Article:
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cindy in cotton vest - BLOG

Cindy Conner in her homegrown, handspun, handwoven, naturally-colored cotton vest

Have you ever wondered if it would be possible to make your own clothes from what you could grow in your garden? Well, I have done that and would like to teach you how to go about it. I am talking about growing cotton and flax for linen in your garden, processing it for fiber, spinning it, and weaving it into fabric to sew into clothes. Or, if you prefer, you could knit or crochet what you spin. In order to pass on what I have learned, I am giving a workshop on June 8, 2019 at my place, Sunfield Farm, near Ashland, VA. It would be just for that day from 9am-4pm.

The day will start with a garden tour. That is a big deal because I don’t normally open my garden to the public. You will see cotton and flax growing there and the flax will be nearing harvest. You will also see the other crops I have growing, including grains nearing harvest and the compost piles that are in the rotation on the garden beds. I will explain the growing conditions for cotton and flax.

flax straw and line-closeup - BLOG

flax straw and the line flax it becomes

Everyone will receive a pound of retted flax and have the chance to work with it on flax brakes, scutching boards, and hackles. You will produce the line flax that you will learn to spin in the afternoon. You will also collect the tow from your flax and learn how to make it into something useful.

There will be an hour lunch break at noon. Iced tea and water will be provided, but you will have to bring your own lunch and snacks. I am located only a few miles from the small town of Ashland. If you don’t pack a lunch you could get something to eat there. Of course, if you don’t need the whole hour for lunch, you are welcome to go back to working with the flax after you eat.

spindles for workshop - BLOG

spindles you will receive in the workshop

The afternoon will be filled with spinning and learning what to do with the spun yarn. You will receive raw cotton and a metal tahkli spindle to spin it with. Spinning on a tahkli is not something you learn quickly. It will take a lot of practice to get proficient at it. However, the lesson and practice you receive that day will get you started. You will also receive a wooden spindle to spin the flax you processed yourself. Once flax is spun, it is called linen. In the future you can use that spindle to spin tow and to ply the cotton that you spin on the tahkli.

homegrown-handspun- cotton shirt 2016

closeup of Cindy’s homegrown cotton shirt

There is much more to learn besides spinning before you can weave and sew and you will be exposed to all of that in the afternoon. I will be showing the garments I have made from my homegrown, handspun, handwoven fiber. You will also witness fiber being scoured, learn about shrinkage during scouring and weaving, see the looms I use, and learn about the equipment I have acquired and how much of it is actually necessary.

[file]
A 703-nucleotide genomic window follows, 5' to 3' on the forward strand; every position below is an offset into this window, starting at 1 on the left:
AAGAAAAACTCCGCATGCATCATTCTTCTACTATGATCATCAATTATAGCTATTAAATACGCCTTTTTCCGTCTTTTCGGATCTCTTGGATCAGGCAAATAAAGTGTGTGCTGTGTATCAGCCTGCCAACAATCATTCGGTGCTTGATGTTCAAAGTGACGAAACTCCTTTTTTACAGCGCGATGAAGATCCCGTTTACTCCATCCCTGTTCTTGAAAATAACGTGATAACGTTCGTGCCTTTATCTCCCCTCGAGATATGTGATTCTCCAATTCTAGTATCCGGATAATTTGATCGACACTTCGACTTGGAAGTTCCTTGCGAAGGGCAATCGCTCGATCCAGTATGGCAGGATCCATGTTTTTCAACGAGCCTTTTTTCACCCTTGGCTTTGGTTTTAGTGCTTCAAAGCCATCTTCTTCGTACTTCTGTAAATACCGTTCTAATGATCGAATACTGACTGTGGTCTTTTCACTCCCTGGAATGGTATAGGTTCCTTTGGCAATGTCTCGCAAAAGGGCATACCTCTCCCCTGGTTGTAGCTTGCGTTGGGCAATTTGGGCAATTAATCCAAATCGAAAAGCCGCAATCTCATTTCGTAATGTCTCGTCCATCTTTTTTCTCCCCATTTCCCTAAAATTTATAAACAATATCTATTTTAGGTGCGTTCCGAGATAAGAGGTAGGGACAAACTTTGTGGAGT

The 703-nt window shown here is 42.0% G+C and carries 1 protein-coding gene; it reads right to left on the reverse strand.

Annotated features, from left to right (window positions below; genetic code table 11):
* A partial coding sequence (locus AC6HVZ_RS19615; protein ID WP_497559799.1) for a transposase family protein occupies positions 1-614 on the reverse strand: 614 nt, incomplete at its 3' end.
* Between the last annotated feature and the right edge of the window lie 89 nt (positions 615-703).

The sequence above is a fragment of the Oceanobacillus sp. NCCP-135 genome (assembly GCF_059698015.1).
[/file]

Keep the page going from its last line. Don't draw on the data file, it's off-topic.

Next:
white cotton warp linen weft shirt - BLOG

Cindy’s shirt with white cotton warp and linen weft

That is the tentative schedule for the day. Of course, if it rains, the schedule of events will change, but we will get it all in. Canopies will be set up outside for the flax processing if rain is threatening. The garden tour can proceed during a drizzle, so dress appropriately. Spinning lessons will take place inside or out, but the show-and-tell for equipment will be inside the house, which will be open all day for participants to use the bathroom when the need arises.

The class is limited to 15 students. The cost is $115 for the day, including the spindles, retted flax, and raw cotton. To hold your spot, I will need a check from you for the full amount. If you prefer to pay in two payments, the cost will be $120 with $60 due as a deposit to hold your spot and the remaining $60 to be paid by May 8, 2019. Email me (Cindy) at cconner@HomeplaceEarth.com to let me know you are sending a check and I will tentatively put you on the list and give you my mailing address.

If you are coming from a distance, the charming town of Ashland, VA offers services you may need. There are a variety of hotels and restaurants near Interstate 95 and Rt. 54 at the edge of town. The historic district includes restaurants and the train station where Amtrak stops daily. If you should choose to arrive by Amtrak you could stay at the Henry Clay Inn and we could arrange to pick you up for the class. I have no connections with anyone there, but mention it because it would be convenient if arriving by train.

I am giving this workshop because of the interest that has been shown in my work growing cotton and flax/linen from seed to garment and I want more people to join in the fun. Unless you have acquired some of these skills on your own already, you won’t be able to go home and do all of this right away. However, you will be exposed to the process and learn what equipment you may or may not need. Although you may eventually move up to using a spinning wheel, you will have the spindles to get you started. I spun all the fiber for my first garment, a homegrown cotton vest, on a tahkli spindle. For a preview of what you will experience at this workshop, check out my blog posts about cotton and flax/linen.

I am looking forward to a fun-filled day and hope you will join me. Since the class is limited to 15 people, don’t procrastinate. Once it is filled (everyone’s check clears) I can only put you on a waiting list in case a spot opens up.

See you in June!

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Cassie Dickson teaching how to turn flax into linen.